Sunday, January 11, 2009
I've written many times about the amazing children's hospital we were at. Riley Children's Hospital, in Indianapolis, is a great hospital overall, but their NICU, especially, is outstanding. In my first couple years of living in Indiana when I was drenched in despair and self-pity much of the time, wondering why I had ever thought it would be a good idea to move to this state, I often took comfort in the idea that perhaps it was just meant to be. There are very few other places in the country that would have been able to handle my extremely premature daughter as well.
We were used to a phenomenal level of care. Added to that, we had been "stationed" at Riley for three months at this point. The thought of being transferred to a different hospital with a different staff, though it was clearly a step in the right direction, was scary. There was no choice to be made, though. Our fates had been decided and, as we drove home from Chicago, we knew we would be meeting our daughter's ambulance at a new hospital, albeit one right next door to Riley. We were checking into I.U. Medical Center, the very hospital where I had given birth to her three months before...
When we first arrived at the Special Care Nursery at I.U. to see our daughter, I was struck by the size of the room she was in. As I mentioned last week, our daughter tested postive for MRSA which meant she needed to be in an isolation room. Her room at I.U. was easily three times the size of the room she had been in at Riley. It also had windows. In short, it was a very bright, roomy space. Of course, at this point, C. still had bandages over both eyes so it was unlikely she got to enjoy any of the early morning sunbeams but, still, it was nice to have a view!
As the first couple days went by, we had the opportunity to meet several new nurses. They all seemed very friendly. Our nurses, at least, seemed to really enjoy dressing our little girl in pretty, frilly preemie outfits and it was obvious that the Special Care Nursery, rather than serving as a place to heal the critically ill, acted as a place to help the slightly fragile get out the door. At Riley, C. had already tried, and done well with, a bottle or two each day. Within three days at I.U., she was no longer tube-fed at all and was strictly on bottles on an "ad lib on demand schedule"-- basically, she was allowed to eat as much as she wanted as frequently as she wanted, much like most newborns. We were amazingly encouraged by this and so hopeful that when our little girl was released, tube feeding would be completely behind us.
The most frustrating difference that I noticed (aside from simply not seeing our beloved Riley nurses who we had come to know so well) was that I no longer felt quite so "in the loop", medically speaking. There was no team of neonatologists making rounds here. For the most part, if I had questions, I had to call and wait for a return call from a nurse practitioner. Don't get me wrong-- she was very knowledgeable. But it wasn't the same as when I'd be sitting by C's bedside and the doctor on rotation would pull me out to stand with the team of residents and fellows to listen to her status and the plan for moving forward. Perhaps it should have been comforting for me to be able to focus on ruffly socks and feeding her a bottle... the way "normal" parents do with their babies. But, after three months of being entrenched in medical details, I felt lost and unaware. It was unnerving for me.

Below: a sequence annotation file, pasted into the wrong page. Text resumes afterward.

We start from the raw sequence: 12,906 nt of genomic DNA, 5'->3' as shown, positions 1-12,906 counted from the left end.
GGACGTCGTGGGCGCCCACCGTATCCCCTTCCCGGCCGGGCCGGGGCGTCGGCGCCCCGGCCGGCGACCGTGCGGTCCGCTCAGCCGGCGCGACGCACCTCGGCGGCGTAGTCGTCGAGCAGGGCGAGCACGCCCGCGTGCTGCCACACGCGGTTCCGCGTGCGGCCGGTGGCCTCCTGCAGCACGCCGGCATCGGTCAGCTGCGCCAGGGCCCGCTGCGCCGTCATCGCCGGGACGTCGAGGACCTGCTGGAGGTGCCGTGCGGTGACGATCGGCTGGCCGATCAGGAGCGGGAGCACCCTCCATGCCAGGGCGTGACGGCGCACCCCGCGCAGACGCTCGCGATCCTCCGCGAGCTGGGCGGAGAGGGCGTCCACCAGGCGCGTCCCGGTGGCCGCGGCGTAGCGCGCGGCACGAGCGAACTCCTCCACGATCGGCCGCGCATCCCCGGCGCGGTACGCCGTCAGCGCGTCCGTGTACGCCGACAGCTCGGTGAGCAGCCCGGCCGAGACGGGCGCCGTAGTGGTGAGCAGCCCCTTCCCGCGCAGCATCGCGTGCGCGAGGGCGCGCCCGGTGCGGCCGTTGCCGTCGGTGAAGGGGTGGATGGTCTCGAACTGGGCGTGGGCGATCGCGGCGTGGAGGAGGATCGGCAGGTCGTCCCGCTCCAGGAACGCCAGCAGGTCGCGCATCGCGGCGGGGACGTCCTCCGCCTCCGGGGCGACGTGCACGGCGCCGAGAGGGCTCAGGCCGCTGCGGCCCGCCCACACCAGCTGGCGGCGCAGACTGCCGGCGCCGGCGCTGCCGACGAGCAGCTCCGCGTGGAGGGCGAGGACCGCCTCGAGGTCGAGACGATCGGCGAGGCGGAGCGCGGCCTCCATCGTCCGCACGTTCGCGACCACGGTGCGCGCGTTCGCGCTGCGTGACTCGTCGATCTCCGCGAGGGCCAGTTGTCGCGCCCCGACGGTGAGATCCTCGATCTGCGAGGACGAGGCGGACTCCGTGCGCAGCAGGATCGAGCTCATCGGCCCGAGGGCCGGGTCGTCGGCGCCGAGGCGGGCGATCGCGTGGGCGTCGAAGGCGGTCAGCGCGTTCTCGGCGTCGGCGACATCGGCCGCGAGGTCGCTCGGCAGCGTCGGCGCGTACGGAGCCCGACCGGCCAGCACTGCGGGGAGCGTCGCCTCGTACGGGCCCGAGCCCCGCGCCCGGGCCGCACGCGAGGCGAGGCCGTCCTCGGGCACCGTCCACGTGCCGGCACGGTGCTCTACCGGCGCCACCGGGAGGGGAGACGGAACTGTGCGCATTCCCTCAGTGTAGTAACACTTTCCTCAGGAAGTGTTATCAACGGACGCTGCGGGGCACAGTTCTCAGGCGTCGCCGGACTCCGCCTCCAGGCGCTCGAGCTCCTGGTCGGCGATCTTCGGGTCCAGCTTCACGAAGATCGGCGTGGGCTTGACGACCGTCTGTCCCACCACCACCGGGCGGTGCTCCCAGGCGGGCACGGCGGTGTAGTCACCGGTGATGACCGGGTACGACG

On about our fifth day there, we arrived to visit C. only to find she had been moved out among the other babies. This shocked us! What in the world??? She had MRSA! She was supposed to be isolated! Well, remember how I told you how very common MRSA is? It's true. And it turned out that so many babies had been exposed to the bacteria (not from our daughter, mind you), that they essentially turned one half of the Special Care Nursery into a "MRSA ward". In a way, it was strange being out among the other families again, but it was nice to be out in the open too. To not have to head into some little alcove.
We never got to know any other families in the Special Care Nursery. Most of those babies are in there for two weeks or less. It's not the same as Riley where so many of us practically "set up camp" and prepare for the long haul. It was a survival tactic that we Riley parents employed, talking to others who were also enduring long journeys. The months became easier to bear when you weren't isolated and alone in the quest for a healthy, strong baby. It wasn't like that at I.U. Some other parents would smile occasionally but, for the most part, no one had any interest in getting to know you. Being a social creature, this was tough on me too. I don't think it really bothered my husband.
Just over a week after arriving at the Special Care Nursery, I received surprising news during a routine call with the nurse practitioner. They wanted to send C. home. Within four days. We had a lot of tests to schedule and preparations to undergo before this could happen...
I'll tell you about all those next week.